The explicit statement that 'the map is not the territory' teases at some interesting connections with DFW's use of 'map' as an euphemism for life. I feel like the more I read, the more obviously the characters seem two-dimensional in and of themselves, and any 3D fleshiness is accomplished by bringing the perspective or observations of other characters in. For instance, Avril is a pretty flat, two-dimensional character, especially in the scenes she herself is in, but it's not until I read descriptions of her from other people's scenes and monologues that she really fills out. I think this is true of almost any other character - Hal, Mario, Joelle. It's also interesting that J.O.I., one of the most pivotal characters, has no pretty much voice thus far except as a little boy pre-subsidization, so we're getting the opposite end of character development with him.

Actually bringing those two concepts (map vs. territory & individual vs. contextualized) together makes sense in my head, but is incredibly intricate and difficult.

I'm also wondering what the Eschaton scene might foreshadow about a possible deus ex machina in IJ.

Author:  nouvellevague [ Sun Jul 26, 2009 11:30 am ]
Post subject:  Re: Eschaton

It's my second time reading IJ and I'll admit that the first time around, the Eschaton section was one I largely skimmed due to the abundance of abbreviations and jargon (as well as a personal lack of interest in 'war-games'). I've tried to give it more attention this time around but am still struggling with how closely to pay attention to the details. How important are the intricacies of the maneuverings and negotiations among the teams? Are there parallels to other political (or personal, or psychopathological, for that matter) relationships in the book? (spoiler-tagged where appropriate, natch) Or should I just sit back, relax, put down the eight different Pilot G2 pens I've used for meticulously color-coded marginalia thus far, and enjoy the general feel of the scene?

Author:  jackd [ Sun Jul 26, 2009 1:46 pm ]
Post subject:  Re: Eschaton

The Eschaton section is freighted so awfully damn heavily with explicit and implicit reference and symbolism, you have to wonder how seriously DFW was taking the enterprise as he wrote it. You've got the map/territory discussion internal to the game reflecting the map/territory questions out there in the world of the novel. You've got the map-as-life or map-as-face thing going on which now has another facet altogether as we need to wonder, if "eliminating one's map" is suicide, then what territory does that map refer to? How much does the formation of O.N.A.N. and the Great Concavity/Convexity involve actual changes to territory vs. changes to maps? Which are people actually fighting over?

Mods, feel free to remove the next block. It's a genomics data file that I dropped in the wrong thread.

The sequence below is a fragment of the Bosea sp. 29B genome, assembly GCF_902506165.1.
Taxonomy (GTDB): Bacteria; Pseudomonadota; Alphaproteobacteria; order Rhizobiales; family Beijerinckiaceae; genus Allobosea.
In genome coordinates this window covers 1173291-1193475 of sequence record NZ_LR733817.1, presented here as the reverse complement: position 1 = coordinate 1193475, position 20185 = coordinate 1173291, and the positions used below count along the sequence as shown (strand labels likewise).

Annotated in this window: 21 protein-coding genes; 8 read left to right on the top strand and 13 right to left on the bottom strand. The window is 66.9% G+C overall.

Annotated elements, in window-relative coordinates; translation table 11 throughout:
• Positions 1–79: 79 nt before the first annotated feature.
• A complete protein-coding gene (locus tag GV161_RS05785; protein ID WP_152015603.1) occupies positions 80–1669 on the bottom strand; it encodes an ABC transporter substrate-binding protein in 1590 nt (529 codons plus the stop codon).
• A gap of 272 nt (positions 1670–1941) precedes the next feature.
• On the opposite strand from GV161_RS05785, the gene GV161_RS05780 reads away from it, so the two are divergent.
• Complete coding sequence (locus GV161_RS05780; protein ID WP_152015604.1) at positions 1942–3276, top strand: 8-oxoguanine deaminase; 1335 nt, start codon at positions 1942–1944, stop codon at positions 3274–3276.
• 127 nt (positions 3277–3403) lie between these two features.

Having the role of "God" in the game played by Otis P. Lord is about as subtle as a flying mallet, and calling him "O. Lord" just makes it worse, but it's kind of an interesting exercise to read some of the exchanges as prayers and responses. And finally you get God's head stuck inside a monitor.

But also notice the last sentence about Hal: "For a brief moment that Hal will later regard as completely and uncomfortably bizarre, Hall feels at his own face to see whether he is wincing." There it is, in a flicker, a half-acknowledged moment of recognition that something's wrong, that there's a disconnection between what Hal thinks and feels or what he thinks that he feels and what he displays to the world.

Author:  leegoesplaces [ Sun Jul 26, 2009 2:15 pm ]
Post subject:  Re: Eschaton

Here's a good essay on the very topic of maps and territories in IJ. This helps me come a little closer to wrapping my head around the metaphor.

Quote:
...the opposition between maps and territories laid out in the Eschaton section is central to one of the more memorable turns of phrase that DFW uses throughout IJ: the endless variations on "eliminate his own map for good" as a euphemism for suicide. That we ourselves are maps, not territories suggests, on the one hand, a idealist vision of the universe in which objective reality takes a backseat to our subjective understanding of it and on the other a psychoanalytic framing of consciousness itself as essentially false and illusionary—the latter take driven home at the end of the section by Hal's need to feel his own face to see if he is wincing (342). What do we do if consciousness itself is a simulacrum without a referent, and all self-reflection therefore a kind of hopeless mise en abyme?

Author:  dioramaorama [ Sun Jul 26, 2009 8:42 pm ]
Post subject:  Re: Eschaton

eschatalogical

(adj): of or relating to or dealing with or regarding the ultimate destiny of mankind and the world


these things that seem to be all bound up by rules and order eventually just dissolve into chaos... i love it.